Note that this study identified two previously described clusters but not the third: “high-functioning/perfectionistic.”

The authors also pointed out that individuals in this study recovered, on average, within 6 years of being ill. “These data are similar to Strober et al., who described that “the accelerating force of recovery runs fairly steady through year 6, at which point the likelihood of recovering decelerates and reaches a plateau after 10 years.””

Now, I was diagnosed with an eating disorder 9 years ago (though things were going downhill for about 3/4 of a year prior to that), and if I were to put myself into any of those categories, it would definitely be “high-functioning/perfectionistic.” (Though, naturally, we can’t neatly divide patients into 3 neat groups, so to the extent that is possible, I’d put myself into that cluster.)

Should I be worried? (I’m not. But this is an interesting observation.)

TREATMENT IMPLICATIONS

These findings are especially important because they might help guide treatment. It is conceivable that different treatment approaches would work for better individuals who fall into different personality clusters. Right now, treatments are mostly being tailored for specific ED subtypes. Perhaps there is benefit in shifting focus and trying to identify treatment approaches that work for particular personality-clusters instead?

Readers, what are your thoughts?

Wagner, A., Barbarich-Marsteller, N., Frank, G., Bailer, U., Wonderlich, S., Crosby, R., Henry, S., Vogel, V., Plotnicov, K., McConaha, C., & Kaye, W. (2006). Personality traits after recovery from eating disorders: Do subtypes differ? International Journal of Eating Disorders, 39 (4), 276-284 DOI: 10.1002/eat.20251

Written by Tetyana

Tetyana is the creator and manager of the SEDs blog. She has an MSc in Neuroscience from the University of Toronto. Tetyana is passionate about science communication and knowledge translation. To get in touch, use the ‘Contact’ form on the website.

Discussion

6 Responses to “Personality Traits after Recovery from Eating Disorders: Do Anorexia and Bulimia Patients Differ?”

  1. Ugh, even if it was just to control the study, it bothers me that they defined recovery in a way that excludes psych meds.

    Posted by Kyla McDonald | February 15, 2013, 11:55 AM
    • Yeah, I understand your dislike. What they could’ve done (and others do this) is have a mixed group of recovered patients (those on antidepressants/other drugs and those off them), and looked at whether there were any differences between those two groups. Some researchers determine there were no differences (or negligible differences) and just group the two together.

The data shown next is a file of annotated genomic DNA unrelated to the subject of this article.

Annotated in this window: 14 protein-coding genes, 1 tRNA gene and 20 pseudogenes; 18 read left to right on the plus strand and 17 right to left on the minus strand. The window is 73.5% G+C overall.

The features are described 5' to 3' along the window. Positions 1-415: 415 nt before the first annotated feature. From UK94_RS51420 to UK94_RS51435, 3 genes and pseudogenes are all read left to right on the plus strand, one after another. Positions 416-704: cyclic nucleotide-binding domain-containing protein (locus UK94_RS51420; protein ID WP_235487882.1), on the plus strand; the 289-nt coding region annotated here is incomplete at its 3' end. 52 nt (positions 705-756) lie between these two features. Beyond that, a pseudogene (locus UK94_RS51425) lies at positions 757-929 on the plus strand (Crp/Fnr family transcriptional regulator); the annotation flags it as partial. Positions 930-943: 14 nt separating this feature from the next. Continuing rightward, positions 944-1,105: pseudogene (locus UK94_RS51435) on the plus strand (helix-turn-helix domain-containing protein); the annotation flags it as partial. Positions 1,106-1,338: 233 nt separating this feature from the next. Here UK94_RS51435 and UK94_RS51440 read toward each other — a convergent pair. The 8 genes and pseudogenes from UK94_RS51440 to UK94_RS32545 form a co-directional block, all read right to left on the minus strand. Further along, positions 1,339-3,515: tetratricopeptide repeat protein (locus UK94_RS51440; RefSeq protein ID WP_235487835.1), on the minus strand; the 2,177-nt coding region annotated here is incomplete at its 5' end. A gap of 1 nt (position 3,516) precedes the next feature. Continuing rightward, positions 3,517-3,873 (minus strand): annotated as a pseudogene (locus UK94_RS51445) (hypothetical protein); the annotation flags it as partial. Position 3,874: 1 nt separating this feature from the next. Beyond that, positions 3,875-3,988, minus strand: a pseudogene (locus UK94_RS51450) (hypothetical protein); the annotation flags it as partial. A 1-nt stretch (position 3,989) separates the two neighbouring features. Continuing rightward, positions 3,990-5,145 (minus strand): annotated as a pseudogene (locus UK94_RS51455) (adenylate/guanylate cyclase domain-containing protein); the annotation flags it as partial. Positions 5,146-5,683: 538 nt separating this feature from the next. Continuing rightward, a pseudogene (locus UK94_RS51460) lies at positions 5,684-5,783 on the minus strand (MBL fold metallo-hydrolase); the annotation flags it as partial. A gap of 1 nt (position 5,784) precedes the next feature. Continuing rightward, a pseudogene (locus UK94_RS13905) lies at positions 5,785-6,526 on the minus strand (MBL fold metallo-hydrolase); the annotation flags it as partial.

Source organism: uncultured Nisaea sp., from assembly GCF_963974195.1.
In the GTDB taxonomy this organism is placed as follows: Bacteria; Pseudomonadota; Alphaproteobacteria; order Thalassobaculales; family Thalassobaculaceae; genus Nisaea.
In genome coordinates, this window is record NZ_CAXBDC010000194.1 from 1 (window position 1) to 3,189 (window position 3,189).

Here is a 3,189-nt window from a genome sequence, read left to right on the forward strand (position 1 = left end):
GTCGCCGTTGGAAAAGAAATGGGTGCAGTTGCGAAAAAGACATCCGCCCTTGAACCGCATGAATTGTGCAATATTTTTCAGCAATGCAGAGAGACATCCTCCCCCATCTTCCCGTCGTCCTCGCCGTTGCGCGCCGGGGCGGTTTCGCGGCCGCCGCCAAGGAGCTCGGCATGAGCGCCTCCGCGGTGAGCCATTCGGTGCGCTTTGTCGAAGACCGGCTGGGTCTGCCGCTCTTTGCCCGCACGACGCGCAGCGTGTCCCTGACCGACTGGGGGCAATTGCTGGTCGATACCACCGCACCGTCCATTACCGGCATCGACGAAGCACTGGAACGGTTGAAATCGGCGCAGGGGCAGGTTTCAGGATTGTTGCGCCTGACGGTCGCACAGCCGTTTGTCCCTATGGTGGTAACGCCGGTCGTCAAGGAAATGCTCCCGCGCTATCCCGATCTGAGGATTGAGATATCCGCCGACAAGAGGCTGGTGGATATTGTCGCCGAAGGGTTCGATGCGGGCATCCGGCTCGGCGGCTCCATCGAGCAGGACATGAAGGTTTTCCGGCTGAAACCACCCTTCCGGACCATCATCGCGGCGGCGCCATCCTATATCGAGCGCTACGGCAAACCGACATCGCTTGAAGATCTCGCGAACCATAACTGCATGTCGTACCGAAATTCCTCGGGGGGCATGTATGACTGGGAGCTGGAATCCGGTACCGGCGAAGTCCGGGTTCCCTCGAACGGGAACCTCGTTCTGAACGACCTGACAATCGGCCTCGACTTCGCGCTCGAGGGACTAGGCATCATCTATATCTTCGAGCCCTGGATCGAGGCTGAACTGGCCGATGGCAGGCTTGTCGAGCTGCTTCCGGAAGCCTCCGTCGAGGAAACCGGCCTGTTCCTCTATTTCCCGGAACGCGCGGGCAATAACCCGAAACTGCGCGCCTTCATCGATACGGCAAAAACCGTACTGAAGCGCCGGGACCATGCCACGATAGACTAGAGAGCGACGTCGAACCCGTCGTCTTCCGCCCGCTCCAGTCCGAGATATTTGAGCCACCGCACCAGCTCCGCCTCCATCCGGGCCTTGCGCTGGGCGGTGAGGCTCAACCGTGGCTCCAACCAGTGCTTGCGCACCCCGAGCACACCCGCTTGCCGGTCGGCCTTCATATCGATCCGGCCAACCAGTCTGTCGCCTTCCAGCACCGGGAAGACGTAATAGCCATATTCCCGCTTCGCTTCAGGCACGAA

Posted by Tetyana | February 16, 2013, 6:05 PM
  2. I really wish they’d limited the study population to those w/more time out of treatment. It’s hard to say that those who are recovered have persistent personality traits when it’s only been a few years since treatment for some of the folks included in this sample. Just developmentally, if most of the folks in this sample were in their teens when they were treated and w/in 4 years of that to be in this study, it’s hard to know what might change as they have more recovery time. As someone who went through treatment in the late 80′s/early 90′s, even though I would’ve met criteria for inclusion in this sample in my early 20′s, I wouldn’t say I was “recovered” cognitively or emotionally until my late 20′s or early 30′s. The physical behaviors ceased well before other aspects dropped off. I really, really wish someone would do a study of people with long term survival from eating disorders. There were a ton of us going through treatment programs in the late 80′s and early 90′s – and while the treatment modalities were different then, there’s really nothing out there looking at our lives in our 30′s, 40′s, 50′s. Like what predicted some of us would do ok – regardless of treatment modality – and others are still struggling or died? What personality traits stayed stable once out of our 20′s? What factors existed among those of us who didn’t relapse vs those who are now showing up for treatment again in mid-life? I really wish my generation was included in research about AN survival and “recovery”

    Posted by RH | March 20, 2013, 8:31 PM
    • Yes, you raise very very good points RH. I agree with you. I think one of the main roadblocks is money, time, and follow-up (the longer the follow-up, the more people leave/disappear). The roadblocks are often structural, really. I’ll look for any really long-term studies that looked at personality variables, but as you point out, they might not even exist (I haven’t research the topic too much, personally).

      Posted by Tetyana | March 21, 2013, 5:03 PM

Trackbacks/Pingbacks

  1. [...] Interestingly, women who have recovered generally look pretty similar in terms of personality traits. Put another way, women with a history of ED more closely resemble each other than women who have never been ill (the studies done thus far have really looked only at women with EDs). Researchers compared personality traits  using a variety of questionnaires on depression, anxiety, the TCI and more in 60 women recovered from AN and BN (Wagner et al., 2006). They found that although levels of depression, anxiety, personality disorders, and TCI traits in the recovered women were all significantly elevated or different from those in control women, they didn’t differ between the ED diagnosis. Based on personality traits, the researchers divided the recovered women into two main clusters: Cluster 1 had higher levels of impulsivity, novelty seeking, and self-transcendence, while Cluster 2 had high levels of harm avoidance. Science of EDs has a more in-depth analysis of this study here. [...]

  2. [...] Interestingly, women who have recovered generally look pretty similar in terms of personality traits. Put another way, women with a history of ED more closely resemble each other than women who have never been ill (the studies done thus far have really looked only at women with EDs). Researchers compared personality traits  using a variety of questionnaires on depression, anxiety, the TCI and more in 60 women recovered from AN and BN (Wagner et al., 2006). They found that although levels of depression, anxiety, personality disorders, and TCI traits in the recovered women were all significantly elevated or different from those in control women, they didn’t differ between the ED diagnosis. Based on personality traits, the researchers divided the recovered women into two main clusters: Cluster 1 had higher levels of impulsivity, novelty seeking, and self-transcendence, while Cluster 2 had high levels of harm avoidance. Science of EDs has a more in-depth analysis of this study here. [...]